But I too love the idea of a game (or a discussion, or an idea or opinion or a relationship or a goal or a piece of writing or a …) being a set of understandings. Very hard to regulate understandings without compromising the complexity which is innate to their existence. That’s my initial response to paragraph one. Progress pending …

    I’ve been wandering to Marrickville’s Henson Park on the weekends (actually ‘through’ Henson Park en route to the unbelievable Makovyi torte at Illi Hill cafe). And (with my torte and coffee) I’ve been sitting a while on the hill to watch the Eastern Bulldogs play UTS or Sydney Uni or whoever is up that weekend. It’s been a deepening of my understanding of what grassroots footy means to so many people. I will continue to attend to it.

    The comments stream has many excellent responses and ideas too. This might last me the rest of the season. Merci.

  19. Tre bon Mathilde! Looking forward to you next considerations.

  20. Luke Reynolds says:

    For all the rule change talk, and yes there are many ordinary games (always has been), I saw a quality, attacking, entertaing game of Australian Football on Monday. There’s been some great teams to watch this decade. The AFL need to be very careful about any radical rule changes.
    Great piece Dips.

  21. Yvette Wroby says:

    Thanks Dips. A lot of those watching the AFLW and Head office changing their rules are now sitting watching them do that to the blokes as well. There is no understanding of the love of players and supporters of Aussie rules. How can a machine have an understanding? People talk of the game being AFL. They are drunk on their own phantasy.

    Sat in a room tonight of players of the 90’s. watched a final of that era. No one kicked backwards and there was only one umpire. There were players of all sizes and shapes who played footy rather than be athletes. So different.

    You are always thoughtful. Thank you

  22. Colin Ritchie says:

    Thanks Dips for presenting such a passionate, thought provoking and stimulating post on the site. This is the beauty of the FA site; it encourages such robust and intelligent discussion among our articulate like minded community and followers of the game that makes one proud to be associated with. Without a doubt the direction of the game will be influenced as much as possible by the largest stakeholders, and unfortunately, it seems, whoever has the deepest pockets. Hopefully, articles such as yours will reach the nobs at AFL Headquarters and notice will be taken by them of the feelings of the supporter base at large.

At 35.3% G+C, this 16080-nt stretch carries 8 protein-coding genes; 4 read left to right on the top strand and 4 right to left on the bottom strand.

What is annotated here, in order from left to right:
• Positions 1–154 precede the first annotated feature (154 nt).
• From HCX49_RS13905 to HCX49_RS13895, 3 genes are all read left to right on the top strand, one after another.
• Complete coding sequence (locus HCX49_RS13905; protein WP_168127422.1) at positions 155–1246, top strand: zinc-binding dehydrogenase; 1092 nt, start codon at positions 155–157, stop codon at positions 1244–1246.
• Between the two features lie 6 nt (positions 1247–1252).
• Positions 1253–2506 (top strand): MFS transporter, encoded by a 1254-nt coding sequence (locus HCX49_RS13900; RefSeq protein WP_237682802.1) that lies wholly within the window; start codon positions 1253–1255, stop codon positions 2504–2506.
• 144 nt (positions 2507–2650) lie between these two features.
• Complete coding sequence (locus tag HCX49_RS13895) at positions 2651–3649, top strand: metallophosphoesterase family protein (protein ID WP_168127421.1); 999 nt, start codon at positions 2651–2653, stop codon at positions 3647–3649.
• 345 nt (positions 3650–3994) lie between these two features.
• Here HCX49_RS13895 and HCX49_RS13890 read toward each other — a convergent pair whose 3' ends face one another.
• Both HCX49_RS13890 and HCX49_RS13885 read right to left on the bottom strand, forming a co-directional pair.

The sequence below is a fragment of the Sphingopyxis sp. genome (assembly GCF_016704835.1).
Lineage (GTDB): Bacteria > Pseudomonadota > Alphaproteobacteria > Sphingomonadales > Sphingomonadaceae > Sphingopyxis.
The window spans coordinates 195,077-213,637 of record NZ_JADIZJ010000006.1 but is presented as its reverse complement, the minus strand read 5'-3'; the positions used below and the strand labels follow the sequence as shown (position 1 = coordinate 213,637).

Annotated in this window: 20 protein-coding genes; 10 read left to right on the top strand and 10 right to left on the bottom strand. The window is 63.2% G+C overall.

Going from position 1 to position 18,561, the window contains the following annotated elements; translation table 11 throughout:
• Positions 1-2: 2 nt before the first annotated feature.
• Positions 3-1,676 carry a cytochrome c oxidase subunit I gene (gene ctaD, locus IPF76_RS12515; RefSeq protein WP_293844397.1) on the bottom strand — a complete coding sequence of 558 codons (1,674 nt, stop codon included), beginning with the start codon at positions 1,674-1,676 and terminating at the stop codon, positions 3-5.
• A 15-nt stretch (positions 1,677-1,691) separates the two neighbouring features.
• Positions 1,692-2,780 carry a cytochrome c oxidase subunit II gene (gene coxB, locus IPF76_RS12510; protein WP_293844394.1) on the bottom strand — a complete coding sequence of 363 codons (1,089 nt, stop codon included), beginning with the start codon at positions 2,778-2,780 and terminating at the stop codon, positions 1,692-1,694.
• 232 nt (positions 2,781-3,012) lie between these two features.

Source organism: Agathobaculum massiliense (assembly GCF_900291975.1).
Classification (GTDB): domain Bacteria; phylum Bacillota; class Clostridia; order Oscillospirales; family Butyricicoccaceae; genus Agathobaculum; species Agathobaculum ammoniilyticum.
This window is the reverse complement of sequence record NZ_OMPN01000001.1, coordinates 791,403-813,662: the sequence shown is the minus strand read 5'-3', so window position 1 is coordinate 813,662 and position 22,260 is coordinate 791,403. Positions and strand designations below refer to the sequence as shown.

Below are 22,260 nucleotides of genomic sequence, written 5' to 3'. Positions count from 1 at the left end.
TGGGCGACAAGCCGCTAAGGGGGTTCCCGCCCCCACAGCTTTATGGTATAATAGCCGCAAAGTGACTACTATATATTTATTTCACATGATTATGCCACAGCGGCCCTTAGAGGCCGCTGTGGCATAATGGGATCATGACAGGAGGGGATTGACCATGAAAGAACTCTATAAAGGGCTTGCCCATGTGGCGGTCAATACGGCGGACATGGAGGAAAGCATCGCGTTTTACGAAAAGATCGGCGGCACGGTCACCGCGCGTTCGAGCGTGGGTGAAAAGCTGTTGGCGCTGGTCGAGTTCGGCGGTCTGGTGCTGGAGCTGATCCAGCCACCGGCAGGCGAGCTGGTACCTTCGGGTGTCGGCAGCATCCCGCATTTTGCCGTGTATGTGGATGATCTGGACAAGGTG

23. Malby Dangles says:

    Great article Dips.
    To paraphrase a quote (in a different context) from the entertaining book Football Ltd
    AFL
    All
    F***ing
    Losers

  24. Dips, “it’s more than a game,” it’s a commodity. What I played in my youth, what I watched is no more: Wie es ist, Bleibt es nicht.

    Sport as we’ve known it is part of the entertainment industry. I retain an interest though my passion went 20 years ago. Happy to watch it on TV, happy to talk to about with friends and family, happy to ‘educate’ the cheese’n’kisses, her being a Kiwi, but what I recall from the 70’s etc, is no more, it won’t return.

    Only by reading writers like Adorno and Debord do I understand the role of football in the entertainment industry. Away jumpers, AFLX, sponsors names of grounds; FFS !

    My current gripe though is how the scores are reported in the corporate media. Side A 121 beat Side B 64; not Side A 18-13-121, or 19-7-121, just 121. I’m not surprised with this on the Sydney centric Fox Sport, but driving to the gym @ 05-30 yesterday, (Friday 15/6) I heard the ABC news presenter saying Port Adelaide 132 beat the Western Bulldogs 75. Seriously how much more dumbing down does the commodity of football require ?

    Glen!

  25. Pamela Sherpa says:

    Serious point Glen, the dumbing down of it all. I suppose then, the producers will be able to justify paying themselves and others on the gravy train more to re invent/change the whole game and pretend that it is something remarkable and new!

  26. Some very interesting thoughts here (ignoring my bogan French).

    If the game is mashed to pieces is it still our game?

    There might be a part 2 to this.

  27. Driving to the gym @ 05-30 this morning,ABC news on the car radio. Tim Callinan gives the score Richmond 83 , defeated Geelong 65. He adds Richmond got on top in the final term scoring 27 to 10. Not 4-3-27 to 1-4-10, nor even 4-3 to 1-4, just 27 to 10.

    I’m cognisant of the standardisation that is so much part of what happens on the ground,and @ the ground, but to hear the scores read out like this insults our intelligence.

    Glen!